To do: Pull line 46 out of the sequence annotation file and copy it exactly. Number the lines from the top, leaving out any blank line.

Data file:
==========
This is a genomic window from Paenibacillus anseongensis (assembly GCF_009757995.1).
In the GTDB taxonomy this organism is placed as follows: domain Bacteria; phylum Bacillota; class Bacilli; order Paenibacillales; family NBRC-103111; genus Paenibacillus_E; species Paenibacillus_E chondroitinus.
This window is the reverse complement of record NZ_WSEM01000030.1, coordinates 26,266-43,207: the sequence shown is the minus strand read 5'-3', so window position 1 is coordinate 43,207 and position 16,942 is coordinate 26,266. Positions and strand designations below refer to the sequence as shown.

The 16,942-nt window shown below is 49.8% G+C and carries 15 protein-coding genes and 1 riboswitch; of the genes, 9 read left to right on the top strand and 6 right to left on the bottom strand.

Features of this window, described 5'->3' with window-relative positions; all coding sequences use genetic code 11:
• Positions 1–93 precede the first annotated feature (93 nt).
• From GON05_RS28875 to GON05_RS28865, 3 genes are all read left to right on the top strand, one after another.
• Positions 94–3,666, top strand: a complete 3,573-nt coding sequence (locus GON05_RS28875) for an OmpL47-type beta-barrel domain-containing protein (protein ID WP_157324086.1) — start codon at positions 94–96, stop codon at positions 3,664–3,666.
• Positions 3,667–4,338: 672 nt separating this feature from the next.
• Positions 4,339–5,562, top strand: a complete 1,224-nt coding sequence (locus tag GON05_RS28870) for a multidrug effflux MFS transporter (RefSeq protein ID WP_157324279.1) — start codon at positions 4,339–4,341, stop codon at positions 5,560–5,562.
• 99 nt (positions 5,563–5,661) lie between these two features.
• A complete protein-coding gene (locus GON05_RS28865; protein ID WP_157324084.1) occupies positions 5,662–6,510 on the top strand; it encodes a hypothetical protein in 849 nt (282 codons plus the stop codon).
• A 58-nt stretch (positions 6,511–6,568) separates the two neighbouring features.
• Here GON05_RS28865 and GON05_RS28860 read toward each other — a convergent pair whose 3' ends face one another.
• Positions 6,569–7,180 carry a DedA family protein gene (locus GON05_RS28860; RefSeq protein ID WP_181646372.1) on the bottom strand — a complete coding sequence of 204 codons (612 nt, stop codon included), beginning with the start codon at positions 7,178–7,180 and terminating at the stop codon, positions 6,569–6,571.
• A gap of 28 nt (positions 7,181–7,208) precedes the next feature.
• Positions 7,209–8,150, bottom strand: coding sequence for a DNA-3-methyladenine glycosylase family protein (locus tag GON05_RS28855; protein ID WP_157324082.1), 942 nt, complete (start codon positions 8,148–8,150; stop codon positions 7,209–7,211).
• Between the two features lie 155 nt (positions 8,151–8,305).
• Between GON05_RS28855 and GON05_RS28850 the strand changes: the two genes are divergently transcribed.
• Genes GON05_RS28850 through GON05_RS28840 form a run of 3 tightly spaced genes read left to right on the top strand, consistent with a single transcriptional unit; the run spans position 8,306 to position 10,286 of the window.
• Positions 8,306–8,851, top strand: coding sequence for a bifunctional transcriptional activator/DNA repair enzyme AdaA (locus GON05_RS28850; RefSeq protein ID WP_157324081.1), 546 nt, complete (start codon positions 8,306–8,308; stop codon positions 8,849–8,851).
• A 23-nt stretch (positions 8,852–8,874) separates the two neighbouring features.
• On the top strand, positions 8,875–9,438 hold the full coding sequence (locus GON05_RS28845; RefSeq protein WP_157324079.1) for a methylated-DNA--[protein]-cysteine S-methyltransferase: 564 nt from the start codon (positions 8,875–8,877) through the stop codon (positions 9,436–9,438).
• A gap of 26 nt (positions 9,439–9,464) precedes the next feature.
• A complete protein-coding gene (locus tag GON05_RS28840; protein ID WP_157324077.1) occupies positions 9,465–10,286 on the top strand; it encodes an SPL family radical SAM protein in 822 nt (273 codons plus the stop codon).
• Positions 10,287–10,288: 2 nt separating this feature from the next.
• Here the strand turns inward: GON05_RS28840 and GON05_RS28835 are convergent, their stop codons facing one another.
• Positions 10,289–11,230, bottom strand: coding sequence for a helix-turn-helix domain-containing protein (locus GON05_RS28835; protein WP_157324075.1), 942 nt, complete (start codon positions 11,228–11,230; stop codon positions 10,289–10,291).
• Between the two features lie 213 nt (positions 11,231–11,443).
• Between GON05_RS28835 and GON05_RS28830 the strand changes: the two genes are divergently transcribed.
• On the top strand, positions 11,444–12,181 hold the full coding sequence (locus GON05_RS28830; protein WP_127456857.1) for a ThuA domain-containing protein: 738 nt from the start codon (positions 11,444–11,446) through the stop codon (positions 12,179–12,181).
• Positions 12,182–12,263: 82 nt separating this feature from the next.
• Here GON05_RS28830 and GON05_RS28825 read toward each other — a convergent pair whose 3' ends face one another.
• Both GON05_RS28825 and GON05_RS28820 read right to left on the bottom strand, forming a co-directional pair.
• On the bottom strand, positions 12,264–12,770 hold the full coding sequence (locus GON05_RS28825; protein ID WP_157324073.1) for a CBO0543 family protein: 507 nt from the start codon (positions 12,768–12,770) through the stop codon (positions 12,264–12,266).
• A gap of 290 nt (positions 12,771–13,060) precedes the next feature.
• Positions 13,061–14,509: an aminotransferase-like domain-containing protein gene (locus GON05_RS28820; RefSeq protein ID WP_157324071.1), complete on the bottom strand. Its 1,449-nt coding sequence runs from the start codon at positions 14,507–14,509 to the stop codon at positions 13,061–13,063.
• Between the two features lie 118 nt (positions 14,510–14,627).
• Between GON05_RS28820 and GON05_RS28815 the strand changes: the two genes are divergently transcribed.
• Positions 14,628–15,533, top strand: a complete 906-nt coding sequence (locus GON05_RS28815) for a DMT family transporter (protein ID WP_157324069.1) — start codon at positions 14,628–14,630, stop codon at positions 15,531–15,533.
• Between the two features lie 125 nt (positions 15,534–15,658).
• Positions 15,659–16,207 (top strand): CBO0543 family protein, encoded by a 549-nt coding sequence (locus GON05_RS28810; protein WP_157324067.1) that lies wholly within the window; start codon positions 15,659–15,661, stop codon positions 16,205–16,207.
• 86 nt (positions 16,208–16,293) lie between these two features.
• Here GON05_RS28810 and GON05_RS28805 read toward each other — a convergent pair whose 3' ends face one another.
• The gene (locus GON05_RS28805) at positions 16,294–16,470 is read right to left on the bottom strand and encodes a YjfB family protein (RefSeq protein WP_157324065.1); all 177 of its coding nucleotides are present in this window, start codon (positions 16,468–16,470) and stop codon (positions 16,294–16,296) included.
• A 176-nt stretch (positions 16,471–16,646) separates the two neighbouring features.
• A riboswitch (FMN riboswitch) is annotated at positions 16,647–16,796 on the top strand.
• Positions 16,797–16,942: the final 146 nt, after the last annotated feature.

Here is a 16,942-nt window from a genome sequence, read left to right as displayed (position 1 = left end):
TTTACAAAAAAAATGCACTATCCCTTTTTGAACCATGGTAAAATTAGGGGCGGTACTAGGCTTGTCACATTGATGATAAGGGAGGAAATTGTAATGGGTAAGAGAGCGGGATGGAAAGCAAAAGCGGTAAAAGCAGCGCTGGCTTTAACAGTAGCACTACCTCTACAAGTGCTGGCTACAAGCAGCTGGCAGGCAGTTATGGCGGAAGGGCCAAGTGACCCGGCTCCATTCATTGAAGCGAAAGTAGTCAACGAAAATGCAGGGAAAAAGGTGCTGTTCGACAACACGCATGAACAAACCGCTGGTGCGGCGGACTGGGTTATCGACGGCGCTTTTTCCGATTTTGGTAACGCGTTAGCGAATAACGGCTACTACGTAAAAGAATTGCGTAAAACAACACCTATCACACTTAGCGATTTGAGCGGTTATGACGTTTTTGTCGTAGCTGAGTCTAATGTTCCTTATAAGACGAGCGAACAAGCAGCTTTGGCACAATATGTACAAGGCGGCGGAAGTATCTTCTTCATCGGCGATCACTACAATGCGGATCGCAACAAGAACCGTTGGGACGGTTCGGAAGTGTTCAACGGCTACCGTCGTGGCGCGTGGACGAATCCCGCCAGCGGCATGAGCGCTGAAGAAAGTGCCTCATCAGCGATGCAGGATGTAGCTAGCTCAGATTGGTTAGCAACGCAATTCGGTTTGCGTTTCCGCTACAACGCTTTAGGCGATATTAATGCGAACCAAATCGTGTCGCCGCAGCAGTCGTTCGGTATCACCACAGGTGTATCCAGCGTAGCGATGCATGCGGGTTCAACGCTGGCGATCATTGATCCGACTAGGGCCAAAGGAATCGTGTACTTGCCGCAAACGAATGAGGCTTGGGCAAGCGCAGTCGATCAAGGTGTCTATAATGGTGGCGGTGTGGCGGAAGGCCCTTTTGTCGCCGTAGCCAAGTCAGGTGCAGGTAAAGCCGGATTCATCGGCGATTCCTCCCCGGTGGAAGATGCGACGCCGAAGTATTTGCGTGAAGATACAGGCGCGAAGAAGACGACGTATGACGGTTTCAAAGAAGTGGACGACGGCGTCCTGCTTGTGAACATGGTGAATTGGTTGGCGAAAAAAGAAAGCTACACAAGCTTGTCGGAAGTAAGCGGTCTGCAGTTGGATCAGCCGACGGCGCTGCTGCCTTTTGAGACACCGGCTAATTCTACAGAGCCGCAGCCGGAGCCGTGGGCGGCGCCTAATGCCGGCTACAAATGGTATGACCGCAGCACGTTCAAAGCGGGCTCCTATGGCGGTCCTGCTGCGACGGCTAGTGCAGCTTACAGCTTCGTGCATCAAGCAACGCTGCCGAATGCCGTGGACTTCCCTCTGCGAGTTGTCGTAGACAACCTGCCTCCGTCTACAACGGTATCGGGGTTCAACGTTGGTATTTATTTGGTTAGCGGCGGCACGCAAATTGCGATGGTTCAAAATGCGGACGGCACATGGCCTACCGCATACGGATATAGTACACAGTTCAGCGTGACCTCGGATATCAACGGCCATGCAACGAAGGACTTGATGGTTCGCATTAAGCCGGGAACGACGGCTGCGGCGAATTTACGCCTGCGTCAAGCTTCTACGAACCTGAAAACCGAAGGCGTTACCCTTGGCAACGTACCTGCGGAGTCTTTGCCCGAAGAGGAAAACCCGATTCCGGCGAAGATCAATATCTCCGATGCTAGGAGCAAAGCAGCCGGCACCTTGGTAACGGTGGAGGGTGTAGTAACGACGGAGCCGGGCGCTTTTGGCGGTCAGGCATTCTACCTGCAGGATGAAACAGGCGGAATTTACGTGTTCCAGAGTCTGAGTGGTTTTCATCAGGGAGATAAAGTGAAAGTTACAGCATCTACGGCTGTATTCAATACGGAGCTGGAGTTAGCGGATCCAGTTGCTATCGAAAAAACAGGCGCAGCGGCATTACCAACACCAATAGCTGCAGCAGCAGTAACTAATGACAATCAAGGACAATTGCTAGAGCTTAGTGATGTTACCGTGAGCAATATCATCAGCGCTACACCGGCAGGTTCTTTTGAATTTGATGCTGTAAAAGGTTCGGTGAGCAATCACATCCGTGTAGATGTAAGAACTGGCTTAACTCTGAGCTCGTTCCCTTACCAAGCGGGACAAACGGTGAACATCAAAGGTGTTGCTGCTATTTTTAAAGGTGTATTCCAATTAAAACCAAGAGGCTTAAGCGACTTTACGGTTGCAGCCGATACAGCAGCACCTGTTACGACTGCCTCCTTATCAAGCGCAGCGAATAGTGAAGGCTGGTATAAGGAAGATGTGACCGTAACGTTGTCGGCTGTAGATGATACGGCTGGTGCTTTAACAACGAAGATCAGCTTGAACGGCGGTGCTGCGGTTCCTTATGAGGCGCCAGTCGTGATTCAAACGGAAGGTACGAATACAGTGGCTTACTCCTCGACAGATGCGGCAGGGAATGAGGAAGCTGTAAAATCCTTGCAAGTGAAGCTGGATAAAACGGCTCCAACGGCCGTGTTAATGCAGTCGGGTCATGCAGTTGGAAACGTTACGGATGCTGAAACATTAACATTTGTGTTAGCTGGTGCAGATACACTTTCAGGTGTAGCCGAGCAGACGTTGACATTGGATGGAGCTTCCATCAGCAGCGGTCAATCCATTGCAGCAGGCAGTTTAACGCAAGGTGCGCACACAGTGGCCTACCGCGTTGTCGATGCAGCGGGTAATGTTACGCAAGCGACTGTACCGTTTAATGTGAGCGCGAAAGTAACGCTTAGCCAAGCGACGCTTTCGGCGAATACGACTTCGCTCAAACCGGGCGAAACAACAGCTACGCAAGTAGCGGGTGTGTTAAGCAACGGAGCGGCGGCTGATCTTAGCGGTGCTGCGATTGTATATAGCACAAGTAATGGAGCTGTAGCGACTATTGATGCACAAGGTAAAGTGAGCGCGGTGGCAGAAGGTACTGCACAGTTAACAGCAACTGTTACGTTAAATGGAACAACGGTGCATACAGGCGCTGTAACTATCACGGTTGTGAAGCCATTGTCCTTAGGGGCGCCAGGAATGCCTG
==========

• A 176-nt stretch (positions 16,471–16,646) separates the two neighbouring features.